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Stefan Schaltegger and Roger Burritt

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Stefan Schaltegger and Roger Burritt

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Markus Beckmann, Stefan Schaltegger and Nancy E. Landrum

Taking the viewpoint of responsible management, this chapter develops a conceptual perspective on sustainability management and discusses its research implications. It shows that sustainability management (a) addresses a specific form of responsibility (to manage the long-term creation of value and the reduction of disvalue in the ecological, social, and economic dimension in an integrative manner),( b) responds to the expectations and needs of specific others (natural and social environments on the micro-, meso-, and macro-level), (c) refers to specific responsibility objects (life-cycle, value chain, and consumption-related effects), (d) uses specific tools and (e) unfolds as the interplay of specific responsibility roles (explicit and implicit sustainability managers as well as sustainable managers) that can display agency for sustainability. Topics for further research are discussed and scholars are invited to explore the relationship between sustainable and responsible management.

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Florian Lüdeke-Freund, Tobias Froese and Stefan Schaltegger

Chapter 6, ‘The role of business models for sustainable consumption: A pattern approach’ by Florian Lüdeke-Freund, Tobias Froese and Stefan Schaltegger explores the role of business models in shifting towards more sustainable consumption patterns and levels. The main ideas discussed in this chapter relate to the role of business models in supporting strong sustainable consumption (SSC), different sustainability strategies and how sustainable business model patterns can become a means to design better production-consumption systems. These ideas can serve as a starting point for more comprehensive and balanced debates about how companies, that is, the major designers of modern production-consumption systems, can contribute to strong sustainable consumption. The authors ask readers to go beyond the often heard calls for efficiency and sufficiency business models, which too often ignore that neither sustainability strategies nor business models unfold in a vacuum. Hence, it is important to consider multiple sustainability strategies and multiple business model design options simultaneously. The authors, therefore, call for approaches that consider both multiple sustainability strategies and multiple business model patterns in order to create better production-consumption systems that could help humanity to navigate through the increasingly narrowing ‘strong sustainable consumption corridor’.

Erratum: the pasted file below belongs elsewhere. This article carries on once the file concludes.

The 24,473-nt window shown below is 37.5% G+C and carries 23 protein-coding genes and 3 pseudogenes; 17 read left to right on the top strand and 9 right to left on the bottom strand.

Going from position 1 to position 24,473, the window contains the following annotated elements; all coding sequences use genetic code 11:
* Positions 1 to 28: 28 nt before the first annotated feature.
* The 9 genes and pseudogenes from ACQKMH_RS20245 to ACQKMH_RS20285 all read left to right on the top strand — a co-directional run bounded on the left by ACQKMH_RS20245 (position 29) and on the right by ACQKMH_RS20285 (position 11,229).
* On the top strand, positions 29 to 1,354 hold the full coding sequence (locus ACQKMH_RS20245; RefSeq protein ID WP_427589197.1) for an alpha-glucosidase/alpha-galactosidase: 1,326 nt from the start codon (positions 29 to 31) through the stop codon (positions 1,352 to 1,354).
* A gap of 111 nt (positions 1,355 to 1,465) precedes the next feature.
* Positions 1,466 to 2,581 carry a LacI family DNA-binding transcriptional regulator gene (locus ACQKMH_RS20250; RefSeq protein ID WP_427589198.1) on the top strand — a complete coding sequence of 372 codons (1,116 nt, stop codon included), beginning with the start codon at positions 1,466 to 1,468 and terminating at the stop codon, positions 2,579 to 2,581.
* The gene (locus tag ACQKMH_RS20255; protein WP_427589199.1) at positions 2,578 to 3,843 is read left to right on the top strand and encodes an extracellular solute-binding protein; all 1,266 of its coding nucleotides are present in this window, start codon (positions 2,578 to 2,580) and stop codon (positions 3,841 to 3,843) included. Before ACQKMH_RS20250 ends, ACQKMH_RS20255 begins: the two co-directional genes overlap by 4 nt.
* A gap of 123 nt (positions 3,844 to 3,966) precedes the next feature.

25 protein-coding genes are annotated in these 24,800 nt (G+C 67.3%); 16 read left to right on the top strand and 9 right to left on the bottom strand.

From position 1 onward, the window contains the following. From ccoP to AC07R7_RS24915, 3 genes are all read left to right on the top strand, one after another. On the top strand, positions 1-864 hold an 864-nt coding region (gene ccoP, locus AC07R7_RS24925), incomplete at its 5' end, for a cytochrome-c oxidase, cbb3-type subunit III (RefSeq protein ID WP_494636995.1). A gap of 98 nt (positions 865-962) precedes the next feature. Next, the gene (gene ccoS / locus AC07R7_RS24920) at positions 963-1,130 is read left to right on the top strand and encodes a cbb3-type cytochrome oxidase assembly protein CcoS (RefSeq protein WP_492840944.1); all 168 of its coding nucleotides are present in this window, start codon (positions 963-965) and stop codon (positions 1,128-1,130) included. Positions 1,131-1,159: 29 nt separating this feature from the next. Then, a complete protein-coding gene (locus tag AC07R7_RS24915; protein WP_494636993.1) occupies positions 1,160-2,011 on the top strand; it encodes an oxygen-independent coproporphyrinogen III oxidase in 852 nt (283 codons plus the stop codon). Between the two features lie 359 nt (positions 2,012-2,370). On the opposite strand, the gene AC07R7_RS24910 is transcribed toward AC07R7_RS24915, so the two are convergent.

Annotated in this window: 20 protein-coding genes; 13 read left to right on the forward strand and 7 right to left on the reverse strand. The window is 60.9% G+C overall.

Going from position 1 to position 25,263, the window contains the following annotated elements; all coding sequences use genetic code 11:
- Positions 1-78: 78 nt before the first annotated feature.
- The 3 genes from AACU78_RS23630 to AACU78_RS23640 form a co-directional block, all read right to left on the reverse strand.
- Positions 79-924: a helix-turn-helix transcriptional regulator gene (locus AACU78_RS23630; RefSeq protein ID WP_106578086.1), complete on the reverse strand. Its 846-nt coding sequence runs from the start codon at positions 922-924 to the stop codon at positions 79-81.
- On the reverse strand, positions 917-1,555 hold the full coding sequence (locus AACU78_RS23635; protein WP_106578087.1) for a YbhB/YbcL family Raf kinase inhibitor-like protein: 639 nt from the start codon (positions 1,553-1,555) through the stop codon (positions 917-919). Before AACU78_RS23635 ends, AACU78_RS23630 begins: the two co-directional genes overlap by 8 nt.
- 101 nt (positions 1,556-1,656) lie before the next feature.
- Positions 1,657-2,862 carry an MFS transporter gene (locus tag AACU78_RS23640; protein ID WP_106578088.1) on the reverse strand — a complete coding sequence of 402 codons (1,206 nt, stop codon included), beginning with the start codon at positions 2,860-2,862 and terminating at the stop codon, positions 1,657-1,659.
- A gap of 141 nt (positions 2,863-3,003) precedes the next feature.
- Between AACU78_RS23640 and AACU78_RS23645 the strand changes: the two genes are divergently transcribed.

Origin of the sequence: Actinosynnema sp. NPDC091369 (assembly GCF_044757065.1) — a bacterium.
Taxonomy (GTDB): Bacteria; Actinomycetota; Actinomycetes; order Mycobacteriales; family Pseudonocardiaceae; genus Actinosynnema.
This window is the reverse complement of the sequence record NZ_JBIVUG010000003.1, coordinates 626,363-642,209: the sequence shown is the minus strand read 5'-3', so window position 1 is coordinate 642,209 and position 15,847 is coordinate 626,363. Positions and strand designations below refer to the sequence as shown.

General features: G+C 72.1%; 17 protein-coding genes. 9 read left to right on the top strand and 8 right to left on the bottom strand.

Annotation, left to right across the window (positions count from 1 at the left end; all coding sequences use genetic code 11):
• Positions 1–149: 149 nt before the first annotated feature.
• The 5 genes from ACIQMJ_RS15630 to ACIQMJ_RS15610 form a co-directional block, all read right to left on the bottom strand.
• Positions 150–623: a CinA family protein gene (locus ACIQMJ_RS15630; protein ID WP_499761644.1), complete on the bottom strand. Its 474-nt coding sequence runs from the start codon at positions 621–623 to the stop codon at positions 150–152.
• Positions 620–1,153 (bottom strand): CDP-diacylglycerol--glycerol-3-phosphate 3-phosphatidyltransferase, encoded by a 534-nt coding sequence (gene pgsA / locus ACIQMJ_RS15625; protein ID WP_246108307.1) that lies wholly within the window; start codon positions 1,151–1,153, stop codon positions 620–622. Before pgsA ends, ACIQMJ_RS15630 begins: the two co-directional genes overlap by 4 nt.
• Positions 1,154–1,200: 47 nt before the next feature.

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Philip Beske-Janssen, Stefan Schaltegger and Sonja Liedke

This chapter deals with the link between research and practice in the field of performance measurement for sustainable supply chain management. The development and current state of methods to measure and manage sustainability performance are examined by means of a literature review and discussed in light of the Higg Index, a tool developed in the corporate practice of the textiles industry which is analysed based on 18 in-depth interviews with experts on the Higg Index. The data areused to examine how far a method developed and used in corporate practice corresponds with approaches proposed in the research literature. The example of the Higg Index indicates that corporate practice may be more advanced in some areas than researchers generally assume. At the same time, it seems to be following conventional business practices and avoids relevant actions to meaningfully enhance sustainable development.